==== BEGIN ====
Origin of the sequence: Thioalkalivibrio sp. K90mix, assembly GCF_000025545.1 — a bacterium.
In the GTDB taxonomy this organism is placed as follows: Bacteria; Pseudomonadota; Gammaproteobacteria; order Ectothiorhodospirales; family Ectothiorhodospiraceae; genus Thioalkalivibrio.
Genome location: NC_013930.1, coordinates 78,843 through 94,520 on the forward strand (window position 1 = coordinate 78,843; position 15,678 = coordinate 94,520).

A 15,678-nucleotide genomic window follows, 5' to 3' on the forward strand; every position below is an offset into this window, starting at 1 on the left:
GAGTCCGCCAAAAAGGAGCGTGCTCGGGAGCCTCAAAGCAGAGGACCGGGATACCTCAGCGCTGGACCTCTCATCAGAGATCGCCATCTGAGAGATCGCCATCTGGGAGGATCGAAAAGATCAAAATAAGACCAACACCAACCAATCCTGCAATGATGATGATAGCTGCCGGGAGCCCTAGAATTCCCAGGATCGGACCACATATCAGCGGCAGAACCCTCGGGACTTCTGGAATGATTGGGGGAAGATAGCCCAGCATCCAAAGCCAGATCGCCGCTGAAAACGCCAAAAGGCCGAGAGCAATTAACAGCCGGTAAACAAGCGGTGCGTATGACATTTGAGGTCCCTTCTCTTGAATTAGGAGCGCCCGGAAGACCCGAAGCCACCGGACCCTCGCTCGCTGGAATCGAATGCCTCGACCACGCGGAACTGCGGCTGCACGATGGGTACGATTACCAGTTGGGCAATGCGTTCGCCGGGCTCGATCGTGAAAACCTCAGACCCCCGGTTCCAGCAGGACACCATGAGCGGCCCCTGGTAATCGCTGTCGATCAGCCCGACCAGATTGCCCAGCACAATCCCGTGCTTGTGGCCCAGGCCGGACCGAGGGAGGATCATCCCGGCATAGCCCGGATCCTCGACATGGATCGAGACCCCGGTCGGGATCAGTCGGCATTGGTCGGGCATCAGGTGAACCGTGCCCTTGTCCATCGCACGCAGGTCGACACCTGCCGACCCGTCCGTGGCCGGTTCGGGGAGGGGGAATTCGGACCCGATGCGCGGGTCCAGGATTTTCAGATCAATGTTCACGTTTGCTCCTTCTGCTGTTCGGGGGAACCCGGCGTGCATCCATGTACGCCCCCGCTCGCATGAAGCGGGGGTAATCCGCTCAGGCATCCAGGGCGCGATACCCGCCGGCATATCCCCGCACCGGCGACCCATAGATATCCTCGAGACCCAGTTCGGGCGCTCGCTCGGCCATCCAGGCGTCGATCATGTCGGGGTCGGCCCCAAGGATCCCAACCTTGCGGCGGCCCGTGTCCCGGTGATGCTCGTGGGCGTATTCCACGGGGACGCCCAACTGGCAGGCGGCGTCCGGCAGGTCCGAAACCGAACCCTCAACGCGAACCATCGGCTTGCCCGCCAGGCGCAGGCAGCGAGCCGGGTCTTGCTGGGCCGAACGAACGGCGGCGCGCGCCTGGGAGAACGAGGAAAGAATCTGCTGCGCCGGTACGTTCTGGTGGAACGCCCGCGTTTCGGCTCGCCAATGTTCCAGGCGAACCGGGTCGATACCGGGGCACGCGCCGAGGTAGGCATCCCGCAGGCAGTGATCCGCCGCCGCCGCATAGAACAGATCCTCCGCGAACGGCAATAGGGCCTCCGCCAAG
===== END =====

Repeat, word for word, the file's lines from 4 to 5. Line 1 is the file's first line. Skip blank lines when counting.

A 15,678-nucleotide genomic window follows, 5' to 3' on the forward strand; every position below is an offset into this window, starting at 1 on the left:
GAGTCCGCCAAAAAGGAGCGTGCTCGGGAGCCTCAAAGCAGAGGACCGGGATACCTCAGCGCTGGACCTCTCATCAGAGATCGCCATCTGAGAGATCGCCATCTGGGAGGATCGAAAAGATCAAAATAAGACCAACACCAACCAATCCTGCAATGATGATGATAGCTGCCGGGAGCCCTAGAATTCCCAGGATCGGACCACATATCAGCGGCAGAACCCTCGGGACTTCTGGAATGATTGGGGGAAGATAGCCCAGCATCCAAAGCCAGATCGCCGCTGAAAACGCCAAAAGGCCGAGAGCAATTAACAGCCGGTAAACAAGCGGTGCGTATGACATTTGAGGTCCCTTCTCTTGAATTAGGAGCGCCCGGAAGACCCGAAGCCACCGGACCCTCGCTCGCTGGAATCGAATGCCTCGACCACGCGGAACTGCGGCTGCACGATGGGTACGATTACCAGTTGGGCAATGCGTTCGCCGGGCTCGATCGTGAAAACCTCAGACCCCCGGTTCCAGCAGGACACCATGAGCGGCCCCTGGTAATCGCTGTCGATCAGCCCGACCAGATTGCCCAGCACAATCCCGTGCTTGTGGCCCAGGCCGGACCGAGGGAGGATCATCCCGGCATAGCCCGGATCCTCGACATGGATCGAGACCCCGGTCGGGATCAGTCGGCATTGGTCGGGCATCAGGTGAACCGTGCCCTTGTCCATCGCACGCAGGTCGACACCTGCCGACCCGTCCGTGGCCGGTTCGGGGAGGGGGAATTCGGACCCGATGCGCGGGTCCAGGATTTTCAGATCAATGTTCACGTTTGCTCCTTCTGCTGTTCGGGGGAACCCGGCGTGCATCCATGTACGCCCCCGCTCGCATGAAGCGGGGGTAATCCGCTCAGGCATCCAGGGCGCGATACCCGCCGGCATATCCCCGCACCGGCGACCCATAGATATCCTCGAGACCCAGTTCGGGCGCTCGCTCGGCCATCCAGGCGTCGATCATGTCGGGGTCGGCCCCAAGGATCCCAACCTTGCGGCGGCCCGTGTCCCGGTGATGCTCGTGGGCGTATTCCACGGGGACGCCCAACTGGCAGGCGGCGTCCGGCAGGTCCGAAACCGAACCCTCAACGCGAACCATCGGCTTGCCCGCCAGGCGCAGGCAGCGAGCCGGGTCTTGCTGGGCCGAACGAACGGCGGCGCGCGCCTGGGAGAACGAGGAAAGAATCTGCTGCGCCGGTACGTTCTGGTGGAACGCCCGCGTTTCGGCTCGCCAATGTTCCAGGCGAACCGGGTCGATACCGGGGCACGCGCCGAGGTAGGCATCCCGCAGGCAGTGATCCGCCGCCGCCGCATAGAACAGATCCTCCGCGAACGGCAATAGGGCCTCCGCCAAG